February 8, 2017 11:29 pm
Updated: February 8, 2017 11:30 pm

Census 2016: some of Vancouver’s richest areas are emptying out

The latest census numbers reveal Canada is once again the fastest growing nation in the G7. More than 35 million people now call this country home. As Shirlee Engel reports, the population has continued the shift from east to west.

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Some of the toniest neighbourhoods in Canada’s least affordable city are losing people at an accelerated rate.

That much is clear from Census data released Wednesday, which showed populations dropping in various areas on Vancouver’s west side, traditionally seen as the city’s most affluent area, compared to other neighbourhoods.

READ MORE: How has your city grown? Find your neighbourhood

A series of maps produced by Jens von Bergmann, a data illustrator with MountainMath Software, hit this point home.

One of them, which looks at relative population change from 2011 to 2016, shows a number of Census tracks along Granville Street in red – suggesting that the population there has dropped far more significantly than it has elsewhere.

This map shows parts of Vancouver that have seen comparatively heavy population drops, according to the 2016 Census.

Jens von Bergmann

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A Census tract bordered by Granville Street to the east, West 41st Avenue to the south and West 16th Avenue to the north, for example, saw its population fall by 6.9 per cent since 2011.

Meanwhile, another tract, bordered by Granville Street, West 49th Avenue and West 57th Avenue saw its population drop by 6.8 per cent.

READ MORE: Census 2016: Canadians embrace downtown living

There are a few reasons why this happened, von Bergmann told Global News.

One of them is that many of these neighbourhoods are dominated by single-family homes, and household sizes in these areas are dropping.

“I think it’s fair to say that one thing that is happening is that people are getting older and the kids are moving out,” he said.

“And new people that are moving in are not coming in at the same rates with kids as the old ones.”

And unaffordable housing, von Bergmann added, “might have something to do with that.”

READ MORE: Census 2016: Urban spread continues – but at what cost?

Indeed, in the latter tract, some homes have seen their household sizes fall by as many as 0.29 people since 2011 — this number was on the higher end of household size declines across the city.

Andy Yan certainly thinks affordability is a factor in populations dropping on the west side.

The director of SFU’s City Program saw similar trends in Richmond, where one area bordered by Steveston Highway, Gilbert Road, Williams Road and Railway Avenue saw its population drop by 7.9 per cent in the Census.

This area, which is also populated by single-family homes, saw household sizes fall by as many as 0.17 people.

“I think the fact of the matter is, that it’s housing that isn’t really affordable for local incomes,” Yan told Global News.

“You have people whose families have grown out of the home … the people who are moving in are probably smaller households than were there before.”

But richer areas bleeding residents wasn’t the only fact the Census revealed about Vancouver.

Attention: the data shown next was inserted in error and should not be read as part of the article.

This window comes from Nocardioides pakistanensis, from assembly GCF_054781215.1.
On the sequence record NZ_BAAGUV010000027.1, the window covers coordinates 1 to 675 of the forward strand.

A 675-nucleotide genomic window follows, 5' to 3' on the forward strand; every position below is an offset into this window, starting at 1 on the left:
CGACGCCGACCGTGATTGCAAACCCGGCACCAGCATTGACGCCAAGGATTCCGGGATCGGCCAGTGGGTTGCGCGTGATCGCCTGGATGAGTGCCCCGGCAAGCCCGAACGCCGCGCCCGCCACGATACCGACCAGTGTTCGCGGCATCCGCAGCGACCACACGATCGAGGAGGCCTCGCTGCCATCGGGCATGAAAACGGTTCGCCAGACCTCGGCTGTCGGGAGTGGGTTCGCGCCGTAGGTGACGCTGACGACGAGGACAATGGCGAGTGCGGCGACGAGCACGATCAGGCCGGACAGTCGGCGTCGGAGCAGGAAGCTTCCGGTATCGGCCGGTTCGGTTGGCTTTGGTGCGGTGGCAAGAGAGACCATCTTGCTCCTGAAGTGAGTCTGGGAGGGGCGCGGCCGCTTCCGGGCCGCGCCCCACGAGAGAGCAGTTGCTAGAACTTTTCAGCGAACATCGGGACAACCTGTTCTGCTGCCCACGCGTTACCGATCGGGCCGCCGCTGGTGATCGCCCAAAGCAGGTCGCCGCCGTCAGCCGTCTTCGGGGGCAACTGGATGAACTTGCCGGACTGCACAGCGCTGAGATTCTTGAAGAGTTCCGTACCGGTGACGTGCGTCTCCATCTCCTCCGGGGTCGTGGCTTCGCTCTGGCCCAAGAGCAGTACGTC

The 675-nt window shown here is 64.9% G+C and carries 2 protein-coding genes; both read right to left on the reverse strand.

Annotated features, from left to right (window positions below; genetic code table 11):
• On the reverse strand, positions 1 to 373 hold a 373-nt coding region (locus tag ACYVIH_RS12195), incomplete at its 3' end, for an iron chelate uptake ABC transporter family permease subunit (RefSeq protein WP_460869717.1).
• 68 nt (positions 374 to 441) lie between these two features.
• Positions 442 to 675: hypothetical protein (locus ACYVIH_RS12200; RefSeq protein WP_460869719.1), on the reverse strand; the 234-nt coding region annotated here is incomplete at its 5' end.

This chart shows non-resident occupied dwellings growing across Metro Vancouver from 1986 to 2016.

Andy Yan/SFU City Program

The number of non-resident occupied dwellings across Metro Vancouver grew by about 15 per cent since the 2011 Census, from 58,229 to 66,719.

Such dwellings are defined as those that are either unoccupied or “occupied solely by foreign residents and/or temporary present residents” on a particular Census day.

In other words, they’re being left empty, or occupied by foreign or temporary residents.

The increase in such dwellings was most pronounced in the City of Vancouver, where they grew by 25,502 units (8.2 per cent) in the past five years.

This chart shows how much non-resident occupied dwellings have grown across Metro Vancouver.

Andy Yan/SFU City Program

The increase surprised Yan — he thought that the number of non-resident occupied dwellings might go down because he expected new apartment units to be “worn in by their full-time permanent residents.”

But as von Bergmann noted, new apartments often take time before they become occupied.

“As stock gets older it fills in more,” he said.

But Yan has another possible explanation for the growth of non-resident occupied homes: “What we can also see is, in this time frame, from 2011 to 2016, is the full effect of short-term rentals, and really how that has kind of entered as a reality and a dynamic in our housing markets.”

READ MORE: Vancouver passes tax on empty homes

Airbnb and sites like it have been enough of an issue that certain municipalities have taken steps to limit them within their boundaries.

Richmond, for example, has enacted a ban on short-term rentals amid concerns about affordability.

And the City of Vancouver has approved a one per cent tax on empty homes in an effort to free up more rental housing.

A real estate sold sign is shown outside a house in Vancouver on Tuesday, Jan.3, 2017.

The Canadian Press/Jonathan Hayward

The number of non-resident occupied homes in Vancouver stood in contrast to empty homes data reported by the city.

A 2014 study found 10,800 empty homes out of 225,000 studied, based on electricity consumption.

Yan chalked the difference up to varying methodologies in their studies.

“It’s not to say it’s any worse or any better, but it’s just different,” he said.

© 2017 Global News, a division of Corus Entertainment Inc.

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